The Ukraine crisis: Russia may halt (START) strategic weapons inspections, revert to Cold War tactics

This is perfect timing, for Russia that is, since the USA is conveinently suiciding itself militarily by reducing its strategic nuclear deterrance — which also outdated and hasn’t seen anything new in weaponry since the early 90’s/late 80’s.

Russia ratcheted up international tensions over Ukraine by a big notch Saturday, March 8, the day after mobilizing air and coastal defenses for a large-scale month-long drill to prevent the disruption of the May 16 Crimean referendum. The defense ministry in Moscow announced: “Russia is considering halting foreign inspections of its strategic weapons arsenal, including nuclear-capable missiles, in response to “threats” from the United States and NATO over the Ukraine crisis.

Lines of tanks were seen Saturday heading from Russian bases towards Crimea.

A high-ranking defense ministry official in Moscow, who was not named, released this statement to all Russian news agencies: “The unfounded threats towards Russia from the United States and NATO over its policy on Ukraine are seen by us as an unfriendly gesture that allows the declaration of force majeure circumstances.”

By this statement, Moscow announces that due to “force majeure circunstances” [sic] it no longer feels bound by its commitment to international inspections under the Strategic Arms Reduction Treaty (START) with the United States and the Vienna Document between Organization for Security and Cooperation in Europe (OSCE) member states.

START, which was signed between the United States and Russia in 1991, mandated the mutual reduction by the two powers of nuclear warheads, missiles and nuclear missiles carried by submarines, under international inspection..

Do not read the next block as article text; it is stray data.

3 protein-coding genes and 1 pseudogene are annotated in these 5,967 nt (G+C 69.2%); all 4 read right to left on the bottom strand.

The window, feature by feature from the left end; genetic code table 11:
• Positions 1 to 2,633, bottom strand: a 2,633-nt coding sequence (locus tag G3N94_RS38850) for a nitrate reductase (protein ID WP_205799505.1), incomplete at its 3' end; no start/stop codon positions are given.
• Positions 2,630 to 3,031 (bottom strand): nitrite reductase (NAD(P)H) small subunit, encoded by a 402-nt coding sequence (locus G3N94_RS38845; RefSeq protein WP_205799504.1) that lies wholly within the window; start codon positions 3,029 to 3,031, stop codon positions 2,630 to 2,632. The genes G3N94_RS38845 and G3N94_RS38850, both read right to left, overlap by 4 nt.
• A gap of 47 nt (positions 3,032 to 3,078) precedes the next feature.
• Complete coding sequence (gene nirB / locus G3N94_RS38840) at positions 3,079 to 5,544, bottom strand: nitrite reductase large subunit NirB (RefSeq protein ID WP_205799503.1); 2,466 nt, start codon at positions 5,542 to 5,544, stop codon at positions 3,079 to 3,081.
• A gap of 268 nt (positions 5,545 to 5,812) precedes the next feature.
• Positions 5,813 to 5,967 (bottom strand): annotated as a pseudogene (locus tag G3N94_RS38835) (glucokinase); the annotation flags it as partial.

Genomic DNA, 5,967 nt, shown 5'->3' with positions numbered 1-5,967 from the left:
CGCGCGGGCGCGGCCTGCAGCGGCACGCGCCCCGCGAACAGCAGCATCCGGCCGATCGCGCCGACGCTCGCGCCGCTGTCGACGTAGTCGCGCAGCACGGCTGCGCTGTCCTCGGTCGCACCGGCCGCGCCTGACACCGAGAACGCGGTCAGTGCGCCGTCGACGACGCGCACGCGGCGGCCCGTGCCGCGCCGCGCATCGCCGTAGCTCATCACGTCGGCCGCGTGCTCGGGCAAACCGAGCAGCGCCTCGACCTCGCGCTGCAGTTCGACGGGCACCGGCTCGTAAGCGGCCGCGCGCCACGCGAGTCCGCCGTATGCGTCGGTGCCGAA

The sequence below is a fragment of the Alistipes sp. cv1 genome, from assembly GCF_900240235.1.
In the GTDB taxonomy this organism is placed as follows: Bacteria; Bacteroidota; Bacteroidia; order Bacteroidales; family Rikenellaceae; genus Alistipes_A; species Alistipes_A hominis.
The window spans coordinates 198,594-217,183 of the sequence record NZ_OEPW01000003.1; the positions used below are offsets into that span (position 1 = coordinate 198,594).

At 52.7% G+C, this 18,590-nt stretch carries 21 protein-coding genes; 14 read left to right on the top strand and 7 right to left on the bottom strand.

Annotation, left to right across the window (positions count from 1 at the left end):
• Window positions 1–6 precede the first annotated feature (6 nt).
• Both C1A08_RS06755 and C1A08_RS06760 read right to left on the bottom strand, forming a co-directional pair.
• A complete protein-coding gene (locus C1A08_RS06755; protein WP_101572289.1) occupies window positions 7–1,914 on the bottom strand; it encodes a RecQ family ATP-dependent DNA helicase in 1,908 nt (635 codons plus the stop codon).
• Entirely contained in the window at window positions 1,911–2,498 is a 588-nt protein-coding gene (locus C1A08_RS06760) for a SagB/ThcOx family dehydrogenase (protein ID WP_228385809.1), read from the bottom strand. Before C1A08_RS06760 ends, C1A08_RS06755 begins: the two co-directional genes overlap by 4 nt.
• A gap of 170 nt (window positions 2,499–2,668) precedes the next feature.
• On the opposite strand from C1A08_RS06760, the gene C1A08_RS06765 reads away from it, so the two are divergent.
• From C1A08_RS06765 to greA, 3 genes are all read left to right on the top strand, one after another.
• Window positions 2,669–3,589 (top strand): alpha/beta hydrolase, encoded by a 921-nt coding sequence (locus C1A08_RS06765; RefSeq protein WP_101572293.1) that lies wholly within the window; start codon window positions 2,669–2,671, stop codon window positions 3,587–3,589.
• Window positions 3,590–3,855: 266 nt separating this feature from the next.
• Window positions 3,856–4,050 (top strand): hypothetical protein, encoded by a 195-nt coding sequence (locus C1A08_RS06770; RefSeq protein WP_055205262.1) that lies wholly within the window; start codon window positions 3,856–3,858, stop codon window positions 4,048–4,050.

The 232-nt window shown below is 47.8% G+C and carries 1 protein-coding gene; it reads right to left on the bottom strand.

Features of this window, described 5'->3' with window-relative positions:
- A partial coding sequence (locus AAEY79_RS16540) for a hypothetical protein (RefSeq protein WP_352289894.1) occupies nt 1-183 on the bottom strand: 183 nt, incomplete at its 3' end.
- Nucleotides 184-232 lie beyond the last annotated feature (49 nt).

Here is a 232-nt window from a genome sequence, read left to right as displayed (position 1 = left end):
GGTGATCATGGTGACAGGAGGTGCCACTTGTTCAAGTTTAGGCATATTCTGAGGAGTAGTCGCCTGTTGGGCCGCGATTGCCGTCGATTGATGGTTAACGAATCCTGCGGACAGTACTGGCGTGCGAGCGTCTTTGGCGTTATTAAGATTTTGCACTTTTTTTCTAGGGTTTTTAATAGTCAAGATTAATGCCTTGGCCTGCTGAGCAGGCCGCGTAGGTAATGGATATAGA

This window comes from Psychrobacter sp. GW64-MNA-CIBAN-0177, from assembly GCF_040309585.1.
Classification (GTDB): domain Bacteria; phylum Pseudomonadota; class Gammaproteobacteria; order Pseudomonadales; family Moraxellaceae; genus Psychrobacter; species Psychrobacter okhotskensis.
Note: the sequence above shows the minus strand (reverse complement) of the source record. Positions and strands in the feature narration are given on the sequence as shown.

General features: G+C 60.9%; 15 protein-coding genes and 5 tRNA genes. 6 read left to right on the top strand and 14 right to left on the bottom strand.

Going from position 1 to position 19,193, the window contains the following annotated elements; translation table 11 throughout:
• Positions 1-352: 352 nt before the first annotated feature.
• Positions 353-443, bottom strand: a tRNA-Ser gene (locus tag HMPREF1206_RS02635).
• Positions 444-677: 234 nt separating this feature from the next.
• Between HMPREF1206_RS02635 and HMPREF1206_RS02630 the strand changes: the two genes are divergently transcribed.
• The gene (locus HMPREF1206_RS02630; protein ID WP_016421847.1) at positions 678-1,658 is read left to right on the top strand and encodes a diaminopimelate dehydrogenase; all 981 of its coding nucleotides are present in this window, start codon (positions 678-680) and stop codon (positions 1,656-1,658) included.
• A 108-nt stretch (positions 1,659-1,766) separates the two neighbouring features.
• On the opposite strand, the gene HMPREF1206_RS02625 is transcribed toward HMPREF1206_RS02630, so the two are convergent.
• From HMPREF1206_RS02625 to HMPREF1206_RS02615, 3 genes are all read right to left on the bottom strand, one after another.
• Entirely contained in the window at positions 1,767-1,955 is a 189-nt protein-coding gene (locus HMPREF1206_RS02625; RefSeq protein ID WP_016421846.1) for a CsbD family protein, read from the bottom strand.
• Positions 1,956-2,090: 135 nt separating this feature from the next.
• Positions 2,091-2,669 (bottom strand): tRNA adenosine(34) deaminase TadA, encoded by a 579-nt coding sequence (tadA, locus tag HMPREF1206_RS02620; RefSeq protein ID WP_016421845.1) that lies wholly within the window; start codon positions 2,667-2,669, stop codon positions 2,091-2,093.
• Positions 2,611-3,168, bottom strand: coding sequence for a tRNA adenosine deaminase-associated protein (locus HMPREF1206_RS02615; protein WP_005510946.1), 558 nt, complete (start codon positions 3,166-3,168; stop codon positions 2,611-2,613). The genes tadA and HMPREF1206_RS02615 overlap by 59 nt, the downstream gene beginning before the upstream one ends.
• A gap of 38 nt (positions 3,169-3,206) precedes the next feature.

The signing of the first START treaty in 1991 marked the historic end of the Cold War and the Soviet empire’s breakup.

Two years ago, Presidents Barack Obama and Dmitry Medvedev renewed the treaty. The incumbent Russian president Vladimir Putin is now threatening to abdicate from the 23-year pact, i.e., warning the United States and the West that Moscow is prepared to revert to the belligerent posture maintained by the Soviet Union in the years of the Cold War unless they back off on punitive measures over the Ukraine dispute.

Amid spiraling tensions between Moscow and the West over the fate of Crimea, Russia has mobilized its air and coastal defenses and more than 1,000 missile and tank units for a month-long drill in Kapustin Yar, around 450 km from the Ukraine border in the Astrakhan district. debkafile’s military sources report that this facility is home to one of Russia’s biggest missile bases. The exercise covers the whole of March and early April, including the March 16 Crimean referendum on secession and its aftermath.

It will conclude with live-firing drills and the deployment of air defense systems in early April, when Moscow calculates they may be needed to thwart any Ukrainian or Western attempt to disrupt Crimea’s expected application to join the Russian Federation.

The referendum, put forward by two weeks to March 16, will ask roughly three million Crimean citizens for a straight “yes” or “no” on whether to remain part of Ukraine or secede to Russia. Since around 65 percent of the voters are ethnic Russians, the region’s future is not hard to predict.

Col. Oleg Kochetkov of the Kapustin Yar district command described the new Russian deployment as “the largest-ever exercise held by air defense units of the Western Military District.” He added: “It is for the first time that all air defense units from the district, including coastal defenses of the Northern Fleet, have gathered in one place.”
Taking part in the exercise are S-300 long-range surface-to-air missiles, Buk-M1 medium-range missiles and Strela-10 short-range missiles.

debkafile’s military sources report that Kapustin Yar is home to one of Russia’s biggest missile bases. From there, the army tested on March 3 its new anti-air missile system S-500, followed the next day by the test-launch of an RT-2PM Topol (NATO codenamed SS-25 Sickle) IBCM.

Full article: The Ukraine crisis: Russia may halt (START) strategic weapons inspections, revert to Cold War tactics (DEBKAfile)

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